Aquaponic Gardening

A Community and Forum For Aquaponic Gardeners

this is a site for the aspiring aquapon to post their questions and have them answered by the more experienced members.  No question is too basic!  This is a great opportunity to tap into advice from some of the most experienced growers in the country.  Go for it!

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Chris has a stunningly beautiful garden! While I was sitting in the dentists chair thinking about stuff, I came to the thought that maybe the mineralization tank would still be a good idea even if not necessarily needed for classical mineralization...

My thinking is I could add heat to the the water before it flows into the floating raft containers. The water would then run its coarse (cooling a bit as it does) and end up in the sump tank, them back to my trout (losing more heat along the way back). 

What kind of plants are you thinking and what temperatures are you thinking appropriate for the trout.

 

See there are many cool weather crops where water temps below 70 F would actually be better than heating the water.  My lettuce has been growing gang busters while my water has been between 50-65 F and I know most broccoli and cabbage type plants and many others in that family also do well with cool water.  It is actually a compromise to have water at 74 F when growing lettuce and tilapia in the same system, the tilapia would actually like the water warmer and the lettuce would like it cooler, especially if there is a lot of sun light.

 

It is only if you are trying to grow warm weather crops that heating the water would be very helpful.

For this first winter I thought I would grow almost exclusively lettuce with a few square meters dedicated to experimenting with warmer weather crops. Ideally I figured 68 degrees would be the mark to shoot for. Trout thrive at 55 and start to die at 75 degrees. I have NO IDEA as to how well the compost powered heating system will work. It may work too well, in which case I will have valves to shut off heat to the tables. It may not work well enough, in which case I will have to heat the greenhouse using more traditional methods.

I am also thinking about having the option to cool the water before it reaches the trout by diverting the last 20 feet or so, to a portion that lies the outside the greenhouse, just in case the compost is working too well.

We get about a month worth of pretty low teps. (at around or below zero fahrenheit). The compost reaches a temp between 135 and 160 but this cycle doesnt last more than 4-6 weeks, then it cycles down to under 100. You can 'kick start' it back up by a notch or two by adding nitrogen. I will have a better idea after the first winter, but want to set thing up so that I can both heat and not heat as necessary. I hope to document EVERYTHING about this project and keeps good notes. That way someone else may not have to experiment so much :)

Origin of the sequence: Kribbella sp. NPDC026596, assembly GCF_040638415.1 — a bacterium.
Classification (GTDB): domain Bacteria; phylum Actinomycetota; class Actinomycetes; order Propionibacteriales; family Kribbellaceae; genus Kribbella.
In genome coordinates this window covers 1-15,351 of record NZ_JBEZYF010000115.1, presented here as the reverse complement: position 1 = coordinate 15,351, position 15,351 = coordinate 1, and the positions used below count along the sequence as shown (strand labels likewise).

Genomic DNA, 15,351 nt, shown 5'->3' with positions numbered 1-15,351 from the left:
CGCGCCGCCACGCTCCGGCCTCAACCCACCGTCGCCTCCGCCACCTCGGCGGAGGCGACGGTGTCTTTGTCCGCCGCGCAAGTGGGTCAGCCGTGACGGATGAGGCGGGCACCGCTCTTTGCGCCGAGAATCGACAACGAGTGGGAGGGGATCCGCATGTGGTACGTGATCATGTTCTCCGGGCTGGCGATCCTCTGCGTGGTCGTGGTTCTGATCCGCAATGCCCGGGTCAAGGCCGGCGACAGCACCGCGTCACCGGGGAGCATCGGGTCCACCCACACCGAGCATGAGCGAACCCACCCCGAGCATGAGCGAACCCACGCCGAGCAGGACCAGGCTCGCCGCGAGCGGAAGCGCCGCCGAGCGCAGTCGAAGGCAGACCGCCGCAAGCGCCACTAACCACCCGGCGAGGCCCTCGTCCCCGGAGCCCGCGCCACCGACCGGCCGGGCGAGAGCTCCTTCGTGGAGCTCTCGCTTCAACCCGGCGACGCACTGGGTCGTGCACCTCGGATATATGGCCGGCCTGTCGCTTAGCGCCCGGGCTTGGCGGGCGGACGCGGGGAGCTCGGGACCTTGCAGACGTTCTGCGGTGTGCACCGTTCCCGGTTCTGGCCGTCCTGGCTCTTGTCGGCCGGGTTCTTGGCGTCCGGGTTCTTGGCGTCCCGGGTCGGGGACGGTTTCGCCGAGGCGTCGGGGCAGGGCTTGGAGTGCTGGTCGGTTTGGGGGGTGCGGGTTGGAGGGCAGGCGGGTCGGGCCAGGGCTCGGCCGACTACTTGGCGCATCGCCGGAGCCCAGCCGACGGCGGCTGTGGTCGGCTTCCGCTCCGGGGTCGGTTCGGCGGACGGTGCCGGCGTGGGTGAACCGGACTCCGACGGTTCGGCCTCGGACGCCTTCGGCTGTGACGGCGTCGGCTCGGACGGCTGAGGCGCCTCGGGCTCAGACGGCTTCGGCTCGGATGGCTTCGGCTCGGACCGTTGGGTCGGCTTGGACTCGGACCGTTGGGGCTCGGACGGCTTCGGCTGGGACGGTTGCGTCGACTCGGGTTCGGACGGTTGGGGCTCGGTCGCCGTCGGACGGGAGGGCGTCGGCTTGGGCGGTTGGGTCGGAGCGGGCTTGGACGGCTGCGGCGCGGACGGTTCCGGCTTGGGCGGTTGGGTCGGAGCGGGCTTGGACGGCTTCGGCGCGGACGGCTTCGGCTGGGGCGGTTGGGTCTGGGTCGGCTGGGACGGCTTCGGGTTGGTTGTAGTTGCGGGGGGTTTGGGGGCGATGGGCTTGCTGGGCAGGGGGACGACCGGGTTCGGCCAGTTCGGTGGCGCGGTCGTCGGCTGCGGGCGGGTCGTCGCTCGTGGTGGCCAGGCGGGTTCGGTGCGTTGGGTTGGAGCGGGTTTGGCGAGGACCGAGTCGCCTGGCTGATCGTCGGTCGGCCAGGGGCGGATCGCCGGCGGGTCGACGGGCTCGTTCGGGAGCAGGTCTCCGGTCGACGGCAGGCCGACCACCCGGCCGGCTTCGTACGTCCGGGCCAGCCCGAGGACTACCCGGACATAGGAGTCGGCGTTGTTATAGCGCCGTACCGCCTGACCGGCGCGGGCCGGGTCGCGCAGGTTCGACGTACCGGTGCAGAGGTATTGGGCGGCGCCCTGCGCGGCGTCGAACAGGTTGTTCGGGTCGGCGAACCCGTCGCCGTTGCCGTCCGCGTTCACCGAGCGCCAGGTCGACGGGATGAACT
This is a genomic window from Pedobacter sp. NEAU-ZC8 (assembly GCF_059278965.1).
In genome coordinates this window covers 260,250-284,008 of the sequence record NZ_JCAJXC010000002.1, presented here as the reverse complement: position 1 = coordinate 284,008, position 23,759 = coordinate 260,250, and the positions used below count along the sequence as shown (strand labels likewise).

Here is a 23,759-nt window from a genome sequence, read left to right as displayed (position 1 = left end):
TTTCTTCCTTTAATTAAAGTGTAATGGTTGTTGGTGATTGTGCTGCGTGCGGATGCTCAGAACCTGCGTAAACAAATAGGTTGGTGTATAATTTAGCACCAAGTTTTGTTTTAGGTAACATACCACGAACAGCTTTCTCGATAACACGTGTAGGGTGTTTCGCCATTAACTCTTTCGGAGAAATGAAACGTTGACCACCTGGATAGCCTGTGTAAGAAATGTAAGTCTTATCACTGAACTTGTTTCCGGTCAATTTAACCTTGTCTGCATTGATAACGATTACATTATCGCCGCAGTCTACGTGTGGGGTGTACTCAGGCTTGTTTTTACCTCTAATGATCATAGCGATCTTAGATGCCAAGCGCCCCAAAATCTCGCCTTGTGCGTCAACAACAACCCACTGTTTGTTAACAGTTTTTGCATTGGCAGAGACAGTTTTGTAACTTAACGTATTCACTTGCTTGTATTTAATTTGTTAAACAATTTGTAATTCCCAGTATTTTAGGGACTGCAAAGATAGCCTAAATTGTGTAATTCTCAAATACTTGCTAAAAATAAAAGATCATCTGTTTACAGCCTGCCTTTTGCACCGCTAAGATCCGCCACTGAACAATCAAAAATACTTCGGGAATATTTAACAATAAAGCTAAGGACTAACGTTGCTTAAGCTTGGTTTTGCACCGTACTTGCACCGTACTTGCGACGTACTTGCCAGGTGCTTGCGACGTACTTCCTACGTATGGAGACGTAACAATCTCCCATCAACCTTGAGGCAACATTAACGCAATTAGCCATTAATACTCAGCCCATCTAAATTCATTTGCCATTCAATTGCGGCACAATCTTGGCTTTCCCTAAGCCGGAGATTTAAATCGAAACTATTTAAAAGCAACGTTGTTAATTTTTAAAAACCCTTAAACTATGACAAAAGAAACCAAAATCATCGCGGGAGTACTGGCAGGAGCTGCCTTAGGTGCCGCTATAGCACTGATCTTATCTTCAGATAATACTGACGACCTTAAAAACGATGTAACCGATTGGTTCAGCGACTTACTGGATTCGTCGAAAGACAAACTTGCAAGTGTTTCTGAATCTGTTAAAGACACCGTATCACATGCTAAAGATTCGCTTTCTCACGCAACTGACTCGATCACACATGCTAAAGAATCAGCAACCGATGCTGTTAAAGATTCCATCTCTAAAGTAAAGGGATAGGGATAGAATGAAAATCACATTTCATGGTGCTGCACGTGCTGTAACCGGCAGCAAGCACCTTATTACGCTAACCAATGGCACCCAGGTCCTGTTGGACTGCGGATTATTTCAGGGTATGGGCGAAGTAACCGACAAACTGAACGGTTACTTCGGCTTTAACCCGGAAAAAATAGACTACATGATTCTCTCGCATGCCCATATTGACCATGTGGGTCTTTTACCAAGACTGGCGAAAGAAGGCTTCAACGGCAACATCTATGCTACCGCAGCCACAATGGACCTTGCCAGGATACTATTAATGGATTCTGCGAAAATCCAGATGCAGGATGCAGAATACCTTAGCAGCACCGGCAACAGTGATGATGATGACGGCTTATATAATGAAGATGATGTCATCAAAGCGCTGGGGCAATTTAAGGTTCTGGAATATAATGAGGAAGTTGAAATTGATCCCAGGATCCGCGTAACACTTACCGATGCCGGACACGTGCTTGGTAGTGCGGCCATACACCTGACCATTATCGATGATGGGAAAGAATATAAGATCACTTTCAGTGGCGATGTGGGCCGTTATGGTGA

I definately do not think I could keep the tilapia happy during the winter months. And its mostly pretty cloudy during the winter, so not much sunlight. Hence the compost. (plus once the tepms warm up the compost will be ready to use in my pepper/tomatoe/eggplant garden). 

 

50 to 65 sounds great for the trout. What were you air temps during this time?



TCLynx said:

What kind of plants are you thinking and what temperatures are you thinking appropriate for the trout.

 

See there are many cool weather crops where water temps below 70 F would actually be better than heating the water.  My lettuce has been growing gang busters while my water has been between 50-65 F and I know most broccoli and cabbage type plants and many others in that family also do well with cool water.  It is actually a compromise to have water at 74 F when growing lettuce and tilapia in the same system, the tilapia would actually like the water warmer and the lettuce would like it cooler, especially if there is a lot of sun light.

 

It is only if you are trying to grow warm weather crops that heating the water would be very helpful.

I'm in a sub-tropical zone.  We can get freezes but temperatures rarely drop much below freezing for more than several hours.  Daytime temps usually come back up over 40 F and over our winters we can still get very warm days up into the 80's but more typically daytime highs through the winter for us are in the upper 60's F.

 

Sounds like your climate is colder than here.

Wow, nice! Yeah its definitely colder here. We are classified as 'Plant Hardiness Zone 7" (10/0 degrees f), so heating is an issue.

Hey everyone,